Alternative hot water generation such as solar thermal heat is also available and becoming more attractive. Solar thermal systems can be used in locations with good sun exposure and roof structures which can handle the added weight load. (These solar piping systems are different from solar photovoltaic panels which are used to create electricity.) Systems with parabolic lenses or other means of amplification can generate near-boiling temperatures with the potential for a good ROI. Given the seasonality of sun exposure, these systems are typically used in conjunction with another more conventional source of heating.

Some winery operations require both chill- ing and heating systems, and others require only chilling. In either case, it is imperative to accurately design and size the chiller/heating system to manage potential load fluctuations and future expansion. To reduce pump demand and ensure system effectiveness, your process designer will design the piping runs which are as short as possible.

Insulation and condensation are key components of system effectiveness and should not be overlooked. Condensate formation on pipes is a source of mold growth and an indication that the insulation is not adequate or compromised and that the system is losing thermal energy.

Smaller systems tend to be air-cooled whereas larger systems are often coupled with an evaporation tower. Chillers should always be sized with the worst-case ambient conditions (temperature and humidity) in mind.

Power failure to the system can cause fermentation to quickly get out of control and is a serious risk to product quality. Redundancy for the chiller system is highly recommended when possible. For the same reason, it is recommended to have a backup generator which can maintain cold glycol during a power failure. Locations with unstable power grids will find a short ROI on this equipment.

A well-designed glycol distribution system will be cost-effective, hygienic, expandable and aesthetically pleasing. There are many options for piping, but the best performers are stainless steel or pre-insulated plastic systems such as Georg Fisher COOL-FIT.

Copper and PVC can also be used but they require maintenance for corrosion and cracking and the total cost of ownership is much higher than stainless steel or pre-insulated plastic systems.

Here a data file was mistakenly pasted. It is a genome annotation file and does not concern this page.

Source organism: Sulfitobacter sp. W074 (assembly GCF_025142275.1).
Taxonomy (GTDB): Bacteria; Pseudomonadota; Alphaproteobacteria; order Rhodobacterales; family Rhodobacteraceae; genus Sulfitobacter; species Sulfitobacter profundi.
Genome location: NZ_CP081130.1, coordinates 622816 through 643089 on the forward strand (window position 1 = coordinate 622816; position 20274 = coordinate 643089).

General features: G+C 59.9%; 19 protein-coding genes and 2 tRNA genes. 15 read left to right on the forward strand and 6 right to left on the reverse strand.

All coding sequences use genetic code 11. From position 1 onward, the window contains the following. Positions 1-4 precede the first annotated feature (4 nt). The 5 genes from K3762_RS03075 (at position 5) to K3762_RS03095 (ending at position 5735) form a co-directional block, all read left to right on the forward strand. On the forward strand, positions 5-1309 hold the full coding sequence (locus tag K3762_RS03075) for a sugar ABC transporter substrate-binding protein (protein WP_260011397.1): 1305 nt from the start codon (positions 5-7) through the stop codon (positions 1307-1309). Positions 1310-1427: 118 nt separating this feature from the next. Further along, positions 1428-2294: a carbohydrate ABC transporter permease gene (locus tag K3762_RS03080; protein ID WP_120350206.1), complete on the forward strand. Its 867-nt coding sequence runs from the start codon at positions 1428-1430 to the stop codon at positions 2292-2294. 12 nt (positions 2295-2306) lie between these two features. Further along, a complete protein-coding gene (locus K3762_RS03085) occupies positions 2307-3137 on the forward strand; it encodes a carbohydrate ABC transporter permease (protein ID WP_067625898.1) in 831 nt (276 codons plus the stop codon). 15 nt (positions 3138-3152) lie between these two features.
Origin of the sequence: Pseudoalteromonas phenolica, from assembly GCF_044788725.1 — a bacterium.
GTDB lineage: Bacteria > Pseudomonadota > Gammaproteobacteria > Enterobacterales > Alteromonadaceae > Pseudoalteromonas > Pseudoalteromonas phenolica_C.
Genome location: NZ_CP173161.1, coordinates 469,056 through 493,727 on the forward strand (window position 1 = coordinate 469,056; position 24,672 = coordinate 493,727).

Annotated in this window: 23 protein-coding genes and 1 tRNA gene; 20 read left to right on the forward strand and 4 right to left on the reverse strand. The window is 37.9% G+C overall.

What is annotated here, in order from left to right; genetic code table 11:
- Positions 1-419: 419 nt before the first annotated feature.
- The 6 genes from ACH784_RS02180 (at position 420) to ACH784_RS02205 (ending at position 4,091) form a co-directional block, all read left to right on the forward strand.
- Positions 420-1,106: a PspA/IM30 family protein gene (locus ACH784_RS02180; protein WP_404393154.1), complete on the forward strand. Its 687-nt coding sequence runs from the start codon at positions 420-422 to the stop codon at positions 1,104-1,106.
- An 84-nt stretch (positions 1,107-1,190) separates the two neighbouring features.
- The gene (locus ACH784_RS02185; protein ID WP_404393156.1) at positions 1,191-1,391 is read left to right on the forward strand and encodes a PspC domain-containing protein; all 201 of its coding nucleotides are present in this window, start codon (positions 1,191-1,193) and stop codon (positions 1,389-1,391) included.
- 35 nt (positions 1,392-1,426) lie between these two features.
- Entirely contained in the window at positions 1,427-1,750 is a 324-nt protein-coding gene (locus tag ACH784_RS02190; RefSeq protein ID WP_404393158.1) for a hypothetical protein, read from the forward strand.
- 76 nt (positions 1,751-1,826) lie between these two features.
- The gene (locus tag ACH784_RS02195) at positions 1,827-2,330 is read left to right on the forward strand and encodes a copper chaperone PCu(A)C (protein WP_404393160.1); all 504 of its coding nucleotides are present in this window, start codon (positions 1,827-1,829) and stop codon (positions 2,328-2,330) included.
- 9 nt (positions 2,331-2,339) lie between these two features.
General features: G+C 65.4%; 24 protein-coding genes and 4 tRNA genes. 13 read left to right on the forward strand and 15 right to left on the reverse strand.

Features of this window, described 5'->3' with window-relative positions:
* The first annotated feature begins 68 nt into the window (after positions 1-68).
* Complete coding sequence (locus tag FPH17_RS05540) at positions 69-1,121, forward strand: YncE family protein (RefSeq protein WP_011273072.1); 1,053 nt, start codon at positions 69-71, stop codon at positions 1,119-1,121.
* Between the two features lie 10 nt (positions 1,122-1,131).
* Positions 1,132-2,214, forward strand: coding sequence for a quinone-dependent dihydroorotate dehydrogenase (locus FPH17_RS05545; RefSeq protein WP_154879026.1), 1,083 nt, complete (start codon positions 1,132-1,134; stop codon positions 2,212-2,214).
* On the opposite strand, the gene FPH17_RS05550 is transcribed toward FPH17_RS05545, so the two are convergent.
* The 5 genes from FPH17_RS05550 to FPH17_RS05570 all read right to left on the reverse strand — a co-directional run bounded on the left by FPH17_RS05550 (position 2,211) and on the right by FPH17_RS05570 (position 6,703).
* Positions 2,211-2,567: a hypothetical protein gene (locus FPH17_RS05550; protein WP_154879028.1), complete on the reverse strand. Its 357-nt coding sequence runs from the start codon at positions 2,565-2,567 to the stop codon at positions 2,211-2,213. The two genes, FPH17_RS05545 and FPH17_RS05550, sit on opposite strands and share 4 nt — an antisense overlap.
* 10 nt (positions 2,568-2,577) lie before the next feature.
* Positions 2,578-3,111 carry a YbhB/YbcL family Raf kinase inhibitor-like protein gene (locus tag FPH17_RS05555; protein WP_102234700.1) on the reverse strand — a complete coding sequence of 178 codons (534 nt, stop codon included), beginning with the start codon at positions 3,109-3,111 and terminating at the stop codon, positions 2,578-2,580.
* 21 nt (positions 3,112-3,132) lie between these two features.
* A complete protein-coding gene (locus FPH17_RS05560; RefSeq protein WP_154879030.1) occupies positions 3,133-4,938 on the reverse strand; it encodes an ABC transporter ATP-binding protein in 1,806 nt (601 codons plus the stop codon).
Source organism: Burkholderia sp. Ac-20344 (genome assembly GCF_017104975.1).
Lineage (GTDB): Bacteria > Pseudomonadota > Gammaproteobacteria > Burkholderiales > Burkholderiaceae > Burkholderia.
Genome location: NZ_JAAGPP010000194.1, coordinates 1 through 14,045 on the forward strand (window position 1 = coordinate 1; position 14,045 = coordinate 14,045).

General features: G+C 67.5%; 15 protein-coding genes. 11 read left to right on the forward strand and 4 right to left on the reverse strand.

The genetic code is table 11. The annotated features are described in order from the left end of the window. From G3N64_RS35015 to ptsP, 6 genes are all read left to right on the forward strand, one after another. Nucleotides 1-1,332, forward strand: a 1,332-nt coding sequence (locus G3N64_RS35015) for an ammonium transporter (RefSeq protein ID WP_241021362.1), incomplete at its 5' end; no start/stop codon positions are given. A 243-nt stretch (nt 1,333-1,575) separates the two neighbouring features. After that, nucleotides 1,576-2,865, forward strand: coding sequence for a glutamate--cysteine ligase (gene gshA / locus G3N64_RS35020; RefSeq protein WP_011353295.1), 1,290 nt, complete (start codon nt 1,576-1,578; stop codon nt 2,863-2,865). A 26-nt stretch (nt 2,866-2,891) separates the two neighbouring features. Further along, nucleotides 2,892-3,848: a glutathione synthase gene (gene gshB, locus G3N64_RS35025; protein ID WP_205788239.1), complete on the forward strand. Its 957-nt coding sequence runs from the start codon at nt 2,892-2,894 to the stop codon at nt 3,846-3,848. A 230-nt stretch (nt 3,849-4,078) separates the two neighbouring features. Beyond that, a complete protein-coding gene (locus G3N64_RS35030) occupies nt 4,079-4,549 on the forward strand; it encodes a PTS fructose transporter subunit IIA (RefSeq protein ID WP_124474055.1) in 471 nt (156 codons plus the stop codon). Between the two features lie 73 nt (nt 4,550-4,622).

Cleaning and CIP functions are critical to safe production, and careful design will reduce labor costs, process downtime, water and chemical usage.

Each operation is unique and must be specified to best meet the needs of the process. For example, some CIP systems require a centrally located stationery CIP skid, or a mobile CIP tank which is rolled to where it is needed. Other operations may require multiple-tank and/or multi-circuit systems to clean multiple processes at once. Multiple-tank systems may be quite large and are often housed in separate rooms, away from the processing equipment.

Before selecting a CIP solution, you should consider the type and number of cleaning processes which need to happen concurrently. If a system is selected which can only clean one process at a time, scheduling conflicts may result in production delays. The CIP system should be designed to prevent operator hazards such as spills, contact burns, chemical burns, slips, or toxic atmospheres.

Another key design criterion are winery floors and drain plans. Will you use the same drainage system everywhere in the plant, or break up the layout into smaller zones? Will you be catching the drained effluent in a sump pit or wastewater vault? Does your facility have special rules or prohibitions about solids, heat, or pH going down the drain? The flooring and drainage decisions may also tie into your downstream strategy for wastewater treatment.

Flooring for wineries must meet specific and sometimes competing needs. When planning the flooring for production areas, cellars, and tasting rooms it is important to consider the specific needs of each area.

Flooring for production and bottling areas may take the most abuse due to forklift traffic and caustic chemicals, and thermal shock and thermal cycling from hot water wash- downs can significantly impact the lifecycle of the floors.

Most American wineries use concrete floor- ing with an epoxy-aggregate or polyurethane coating to produce a durable flooring system with sufficient traction. Finding the right balance between slip-resistance, durability and cleanability is a challenge. Typically, the more slip-resistant the floor, the more difficult it is to clean. And the more “grippy” the texture of the floor, the more wear and tear on hoses and equipment. Aesthetics, function, and practicality should work together to ensure slip-resistance, maintenance, durability, and cleanability.

Floor systems which employ coving where the floors meet the wall are an imperative in production and bottling areas. Stainless steel trench-style drains will ensure water and product spills are easy to clean and sanitize. Drains can be arranged to demarcate walking areas, as well as positioned to facilitate cleanability.

Seams, crevices and corners in the flooring system are hotbeds for the collection of dirt, bacteria, foreign yeast strains and other spoiling organisms, and they are difficult, if not impossible, to completely sanitize. Your flooring system should be designed to eliminate or minimize them wherever possible.